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Gareth Bale has been officially awarded the goal which took Wales to their first World Cup in the Qatar World Cup since 1958.

The Dragons edged out Ukraine 1-0 in a tense play-off in Cardiff earlier this month.

The decisive first-half strike was originally recorded as an own goal by Andriy Yarmolenko as the ex-West Ham man stooped to inadvertently head in a Bale free-kick.

However, a statement from the FA Wales said:

“Following a technical review, Gareth Bale has been awarded the winning goal against Ukraine that sent us to the World Cup.

“Llongyfarchiadau ein Capten! (Congratulations to our captain!) Time to celebrate that goal all over again!”

It means Bale – who will play for Los Angeles FC from next month – scored all three of his country’s goals in their two playoff games.

The country’s all-time leading scorer also struck twice in the 2-1 win over Austria in the semi-final back in March.

His tally now stands at 41.

Wales are up against England, Iran, and the USA – Bale’s new country of residence – in Qatar.

Watch the legendary shot:

Their eagerly-awaited clash with the Three Lions is on November 29.

Bale will hope his spell in California will get him in shape for the World Cup.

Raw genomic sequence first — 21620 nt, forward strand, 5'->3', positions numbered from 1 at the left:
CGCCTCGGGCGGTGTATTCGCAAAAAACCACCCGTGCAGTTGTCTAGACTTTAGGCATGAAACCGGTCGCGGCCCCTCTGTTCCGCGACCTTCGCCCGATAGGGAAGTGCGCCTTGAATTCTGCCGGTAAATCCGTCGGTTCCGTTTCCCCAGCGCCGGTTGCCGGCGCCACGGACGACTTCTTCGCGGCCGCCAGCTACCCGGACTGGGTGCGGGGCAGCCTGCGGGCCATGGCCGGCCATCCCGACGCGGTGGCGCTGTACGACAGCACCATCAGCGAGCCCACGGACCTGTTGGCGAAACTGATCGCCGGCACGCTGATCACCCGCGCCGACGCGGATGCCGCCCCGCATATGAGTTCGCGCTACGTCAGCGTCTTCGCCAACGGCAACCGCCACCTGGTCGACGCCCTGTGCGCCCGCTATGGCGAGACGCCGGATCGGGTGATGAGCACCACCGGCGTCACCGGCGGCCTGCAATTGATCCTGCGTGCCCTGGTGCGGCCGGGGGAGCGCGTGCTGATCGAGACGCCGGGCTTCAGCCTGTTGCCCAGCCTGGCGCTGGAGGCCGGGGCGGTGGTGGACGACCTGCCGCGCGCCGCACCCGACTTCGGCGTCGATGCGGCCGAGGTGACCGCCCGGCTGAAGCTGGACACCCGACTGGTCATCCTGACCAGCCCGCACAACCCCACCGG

But if Cardiff has their way he could be heading back to Wales next season.

But even though the Ukrainians were tactically and technically superior and dominated for long stretches.

It was the passionate support of the home crowd which seemed to propel Rob Page’s side into their first World Cup finals in 64 years.

The winner was a cruel fluke – Andriy Yarmolenko sending a diving header into his own net from a Gareth Bale free-kick late in the first half.

And although Wales passed up three good chances of their own after the break, Wales keeper Wayne Hennessey and his defenders survived a battering to qualify for Qatar.

There, they will meet England in the first all-British match at a World Cup, as well as the United States and Iran.

It would have felt tough on Ukraine, even without the dreadful war which has made them the rest of the world’s second-favourite team.

But in the overall circumstances, it was heartbreaking for Oleksandr Petrakov’s side.

This match would have been played in March but for the Russian invasion a few weeks earlier and in many ways it was remarkable that Ukraine sent out a team and comfortably defeated Scotland in the semi-final on Wednesday.

Ukraine was cool and organized, at least until they reached the Welsh penalty area.